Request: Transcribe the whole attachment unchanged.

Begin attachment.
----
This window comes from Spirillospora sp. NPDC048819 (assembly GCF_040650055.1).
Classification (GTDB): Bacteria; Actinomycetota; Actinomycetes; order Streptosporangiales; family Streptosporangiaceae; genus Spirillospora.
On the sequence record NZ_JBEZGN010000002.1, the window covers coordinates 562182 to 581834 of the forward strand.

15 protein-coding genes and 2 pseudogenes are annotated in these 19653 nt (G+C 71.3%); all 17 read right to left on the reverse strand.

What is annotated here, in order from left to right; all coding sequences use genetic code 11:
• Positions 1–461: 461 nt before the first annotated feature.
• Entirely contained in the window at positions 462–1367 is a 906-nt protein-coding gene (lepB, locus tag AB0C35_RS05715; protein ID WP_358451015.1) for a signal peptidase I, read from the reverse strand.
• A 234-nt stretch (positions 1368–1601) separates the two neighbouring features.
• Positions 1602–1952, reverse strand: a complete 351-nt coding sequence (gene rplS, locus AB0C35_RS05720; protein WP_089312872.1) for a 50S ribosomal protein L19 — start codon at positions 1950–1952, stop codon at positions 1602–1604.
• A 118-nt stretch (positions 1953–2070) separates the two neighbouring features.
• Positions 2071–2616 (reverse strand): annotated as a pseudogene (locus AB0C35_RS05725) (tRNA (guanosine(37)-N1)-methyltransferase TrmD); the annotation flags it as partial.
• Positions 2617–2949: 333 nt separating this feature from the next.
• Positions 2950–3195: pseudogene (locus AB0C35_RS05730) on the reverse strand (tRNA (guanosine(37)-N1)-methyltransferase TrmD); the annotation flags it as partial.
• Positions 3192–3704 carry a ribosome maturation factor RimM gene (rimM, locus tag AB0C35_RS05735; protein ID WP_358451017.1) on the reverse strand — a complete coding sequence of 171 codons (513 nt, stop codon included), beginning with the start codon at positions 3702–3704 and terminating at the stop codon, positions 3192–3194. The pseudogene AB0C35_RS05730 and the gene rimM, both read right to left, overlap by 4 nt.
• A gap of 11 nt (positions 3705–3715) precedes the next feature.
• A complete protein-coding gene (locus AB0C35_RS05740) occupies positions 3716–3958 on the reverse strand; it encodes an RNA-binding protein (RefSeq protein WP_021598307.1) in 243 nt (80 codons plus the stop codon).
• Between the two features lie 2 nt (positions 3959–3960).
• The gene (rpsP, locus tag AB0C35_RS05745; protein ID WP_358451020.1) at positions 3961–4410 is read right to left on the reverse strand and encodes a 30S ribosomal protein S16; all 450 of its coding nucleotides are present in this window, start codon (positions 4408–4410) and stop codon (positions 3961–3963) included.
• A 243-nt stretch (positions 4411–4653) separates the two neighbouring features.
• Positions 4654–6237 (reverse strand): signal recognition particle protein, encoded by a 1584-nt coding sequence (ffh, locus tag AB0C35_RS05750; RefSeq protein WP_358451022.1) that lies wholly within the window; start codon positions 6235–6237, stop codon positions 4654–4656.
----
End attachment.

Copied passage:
This window comes from Spirillospora sp. NPDC048819 (assembly GCF_040650055.1).
Classification (GTDB): Bacteria; Actinomycetota; Actinomycetes; order Streptosporangiales; family Streptosporangiaceae; genus Spirillospora.
On the sequence record NZ_JBEZGN010000002.1, the window covers coordinates 562182 to 581834 of the forward strand.

15 protein-coding genes and 2 pseudogenes are annotated in these 19653 nt (G+C 71.3%); all 17 read right to left on the reverse strand.

What is annotated here, in order from left to right; all coding sequences use genetic code 11:
• Positions 1–461: 461 nt before the first annotated feature.
• Entirely contained in the window at positions 462–1367 is a 906-nt protein-coding gene (lepB, locus tag AB0C35_RS05715; protein ID WP_358451015.1) for a signal peptidase I, read from the reverse strand.
• A 234-nt stretch (positions 1368–1601) separates the two neighbouring features.
• Positions 1602–1952, reverse strand: a complete 351-nt coding sequence (gene rplS, locus AB0C35_RS05720; protein WP_089312872.1) for a 50S ribosomal protein L19 — start codon at positions 1950–1952, stop codon at positions 1602–1604.
• A 118-nt stretch (positions 1953–2070) separates the two neighbouring features.
• Positions 2071–2616 (reverse strand): annotated as a pseudogene (locus AB0C35_RS05725) (tRNA (guanosine(37)-N1)-methyltransferase TrmD); the annotation flags it as partial.
• Positions 2617–2949: 333 nt separating this feature from the next.
• Positions 2950–3195: pseudogene (locus AB0C35_RS05730) on the reverse strand (tRNA (guanosine(37)-N1)-methyltransferase TrmD); the annotation flags it as partial.
• Positions 3192–3704 carry a ribosome maturation factor RimM gene (rimM, locus tag AB0C35_RS05735; protein ID WP_358451017.1) on the reverse strand — a complete coding sequence of 171 codons (513 nt, stop codon included), beginning with the start codon at positions 3702–3704 and terminating at the stop codon, positions 3192–3194. The pseudogene AB0C35_RS05730 and the gene rimM, both read right to left, overlap by 4 nt.
• A gap of 11 nt (positions 3705–3715) precedes the next feature.
• A complete protein-coding gene (locus AB0C35_RS05740) occupies positions 3716–3958 on the reverse strand; it encodes an RNA-binding protein (RefSeq protein WP_021598307.1) in 243 nt (80 codons plus the stop codon).
• Between the two features lie 2 nt (positions 3959–3960).
• The gene (rpsP, locus tag AB0C35_RS05745; protein ID WP_358451020.1) at positions 3961–4410 is read right to left on the reverse strand and encodes a 30S ribosomal protein S16; all 450 of its coding nucleotides are present in this window, start codon (positions 4408–4410) and stop codon (positions 3961–3963) included.
• A 243-nt stretch (positions 4411–4653) separates the two neighbouring features.
• Positions 4654–6237 (reverse strand): signal recognition particle protein, encoded by a 1584-nt coding sequence (ffh, locus tag AB0C35_RS05750; RefSeq protein WP_358451022.1) that lies wholly within the window; start codon positions 6235–6237, stop codon positions 4654–4656.